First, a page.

Hyperspectral Imaging Camera For Smartphones-3

While such a technology is already available in case of bigger cameras, the team is looking for ways to transform regular smartphones into advanced hyperspectral sensors. To that end, the researchers have combined two different components: a small, yet powerful optical device and a specially-designed image processing software. Mendlovic and his colleagues, along with a group of scientists from the Unispectral Technologies firm, are constructing an intricate optical contraption that could be easily incorporated into conventional smartphone designs. What is more, the device, built using MEMS (or microelectromechanical systems) technology, could also be suitable for bulk production. Mendlovic, a professor of Electrical Engineering at TAU, said:

The optical element acts as a tunable filter and the software — an image fusion library — would support this new component and extract all the relevant information from the image.

Central to the breakthrough is the fact that every object possesses a unique fingerprint, that, under electromagnetic spectrum, exhibits its specific chemical composition. With the help of the image processing software, the camera could then be able to analyze the acquired data, which in this case is the captured image. In order to be able to achieve such an ambitious goal, the technology must be supported by a rather large database, containing the hyperspectral signatures of a wide variety of substances. Mendlovic was reported saying:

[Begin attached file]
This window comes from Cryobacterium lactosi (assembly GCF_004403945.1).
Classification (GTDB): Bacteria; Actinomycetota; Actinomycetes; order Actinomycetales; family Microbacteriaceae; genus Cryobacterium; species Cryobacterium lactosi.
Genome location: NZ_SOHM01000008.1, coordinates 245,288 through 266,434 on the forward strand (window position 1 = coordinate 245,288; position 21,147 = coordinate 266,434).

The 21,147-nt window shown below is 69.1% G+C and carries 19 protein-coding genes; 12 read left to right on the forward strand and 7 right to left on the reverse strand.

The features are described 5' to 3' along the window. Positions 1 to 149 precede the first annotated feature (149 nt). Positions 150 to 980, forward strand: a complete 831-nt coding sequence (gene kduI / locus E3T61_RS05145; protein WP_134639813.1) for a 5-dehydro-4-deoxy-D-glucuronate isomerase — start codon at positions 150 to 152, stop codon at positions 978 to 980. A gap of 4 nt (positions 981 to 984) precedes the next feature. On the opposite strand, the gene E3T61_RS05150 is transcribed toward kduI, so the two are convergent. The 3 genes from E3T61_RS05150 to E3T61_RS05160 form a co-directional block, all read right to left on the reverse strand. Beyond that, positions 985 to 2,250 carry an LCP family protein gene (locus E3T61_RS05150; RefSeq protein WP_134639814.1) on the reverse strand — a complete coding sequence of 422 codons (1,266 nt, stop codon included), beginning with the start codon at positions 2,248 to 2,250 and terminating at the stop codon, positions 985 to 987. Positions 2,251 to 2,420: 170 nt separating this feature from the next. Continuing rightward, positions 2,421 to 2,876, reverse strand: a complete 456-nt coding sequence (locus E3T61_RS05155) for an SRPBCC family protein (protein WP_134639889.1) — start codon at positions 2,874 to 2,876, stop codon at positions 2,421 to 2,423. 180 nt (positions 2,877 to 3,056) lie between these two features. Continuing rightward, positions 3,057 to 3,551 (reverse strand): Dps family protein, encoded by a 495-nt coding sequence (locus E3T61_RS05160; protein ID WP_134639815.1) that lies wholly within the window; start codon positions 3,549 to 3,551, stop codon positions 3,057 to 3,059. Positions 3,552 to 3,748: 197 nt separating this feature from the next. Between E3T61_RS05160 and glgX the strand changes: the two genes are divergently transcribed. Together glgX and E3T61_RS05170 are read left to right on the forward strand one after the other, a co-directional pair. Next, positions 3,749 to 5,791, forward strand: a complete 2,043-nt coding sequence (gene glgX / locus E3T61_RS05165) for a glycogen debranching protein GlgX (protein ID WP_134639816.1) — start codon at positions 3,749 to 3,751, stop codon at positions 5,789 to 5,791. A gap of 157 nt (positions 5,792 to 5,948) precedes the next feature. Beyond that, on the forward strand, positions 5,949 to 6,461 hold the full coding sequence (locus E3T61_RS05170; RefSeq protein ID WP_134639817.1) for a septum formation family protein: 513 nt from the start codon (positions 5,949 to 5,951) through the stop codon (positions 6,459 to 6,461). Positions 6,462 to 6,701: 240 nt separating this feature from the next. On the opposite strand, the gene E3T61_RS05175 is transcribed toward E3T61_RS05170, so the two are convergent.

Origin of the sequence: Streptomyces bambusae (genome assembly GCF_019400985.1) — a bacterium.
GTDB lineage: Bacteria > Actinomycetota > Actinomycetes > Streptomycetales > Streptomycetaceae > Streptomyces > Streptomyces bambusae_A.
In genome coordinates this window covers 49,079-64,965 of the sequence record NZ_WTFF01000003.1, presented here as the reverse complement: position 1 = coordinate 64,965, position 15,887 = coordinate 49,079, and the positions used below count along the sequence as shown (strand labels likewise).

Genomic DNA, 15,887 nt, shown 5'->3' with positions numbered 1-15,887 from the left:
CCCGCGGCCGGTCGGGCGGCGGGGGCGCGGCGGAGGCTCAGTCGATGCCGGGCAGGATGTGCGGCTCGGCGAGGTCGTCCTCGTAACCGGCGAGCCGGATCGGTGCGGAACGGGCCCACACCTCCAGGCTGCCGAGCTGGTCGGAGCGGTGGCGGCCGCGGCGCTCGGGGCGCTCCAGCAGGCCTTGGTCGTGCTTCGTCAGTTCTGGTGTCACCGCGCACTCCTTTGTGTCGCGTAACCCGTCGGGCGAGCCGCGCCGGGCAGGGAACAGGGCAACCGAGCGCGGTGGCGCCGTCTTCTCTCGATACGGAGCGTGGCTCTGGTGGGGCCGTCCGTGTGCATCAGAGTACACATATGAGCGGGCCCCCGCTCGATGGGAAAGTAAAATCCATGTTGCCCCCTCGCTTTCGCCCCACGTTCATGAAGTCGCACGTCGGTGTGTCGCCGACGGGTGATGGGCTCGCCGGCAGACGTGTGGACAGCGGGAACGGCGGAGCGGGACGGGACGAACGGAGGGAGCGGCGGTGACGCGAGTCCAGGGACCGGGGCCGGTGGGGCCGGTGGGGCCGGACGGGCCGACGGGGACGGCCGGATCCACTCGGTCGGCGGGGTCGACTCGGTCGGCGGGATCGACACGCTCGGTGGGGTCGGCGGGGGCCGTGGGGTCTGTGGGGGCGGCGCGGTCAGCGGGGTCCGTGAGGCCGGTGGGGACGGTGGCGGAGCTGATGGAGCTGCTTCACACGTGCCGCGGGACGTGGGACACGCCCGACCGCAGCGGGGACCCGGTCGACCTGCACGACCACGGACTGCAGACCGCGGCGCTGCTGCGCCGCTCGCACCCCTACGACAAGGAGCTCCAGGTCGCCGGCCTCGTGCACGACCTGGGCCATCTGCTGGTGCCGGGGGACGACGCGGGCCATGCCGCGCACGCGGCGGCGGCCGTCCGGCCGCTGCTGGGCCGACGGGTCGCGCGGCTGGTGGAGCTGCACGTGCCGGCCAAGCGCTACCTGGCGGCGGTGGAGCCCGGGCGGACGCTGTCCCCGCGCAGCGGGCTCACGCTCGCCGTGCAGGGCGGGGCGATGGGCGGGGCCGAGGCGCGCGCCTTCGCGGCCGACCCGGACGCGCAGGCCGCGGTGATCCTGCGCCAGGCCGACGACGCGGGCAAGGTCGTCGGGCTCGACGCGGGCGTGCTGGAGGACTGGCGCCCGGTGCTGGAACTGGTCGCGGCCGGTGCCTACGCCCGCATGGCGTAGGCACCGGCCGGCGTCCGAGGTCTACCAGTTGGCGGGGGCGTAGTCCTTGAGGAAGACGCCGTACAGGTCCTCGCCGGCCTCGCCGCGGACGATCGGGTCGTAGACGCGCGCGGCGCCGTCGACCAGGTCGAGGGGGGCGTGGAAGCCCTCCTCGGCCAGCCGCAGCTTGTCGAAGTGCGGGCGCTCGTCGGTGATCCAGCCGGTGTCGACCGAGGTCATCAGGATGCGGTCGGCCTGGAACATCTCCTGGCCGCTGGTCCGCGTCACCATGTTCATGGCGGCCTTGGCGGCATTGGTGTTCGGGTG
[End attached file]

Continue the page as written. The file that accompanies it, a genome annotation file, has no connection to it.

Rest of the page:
A long list of fields stand to gain from this new technology. We predict hyperspectral imaging will play a major role in consumer electronics, the automotive industry, biotechnology, and homeland security.

Hyperspectral Imaging Camera For Smartphones-2

According to the team, a working prototype will be available by June. Speaking about the potential applications of the technology, which was recently unveiled at the Mobile World Congress in Barcelona, Ariel Raz, a doctoral research student at TAU, said:

Agricultural applications may also benefit because hyperspectral imaging could be used to identify properties of crops, vegetables, and other types of foods. Its hyperspectral platform is also suitable for wearable devices.

Source: Tel Aviv University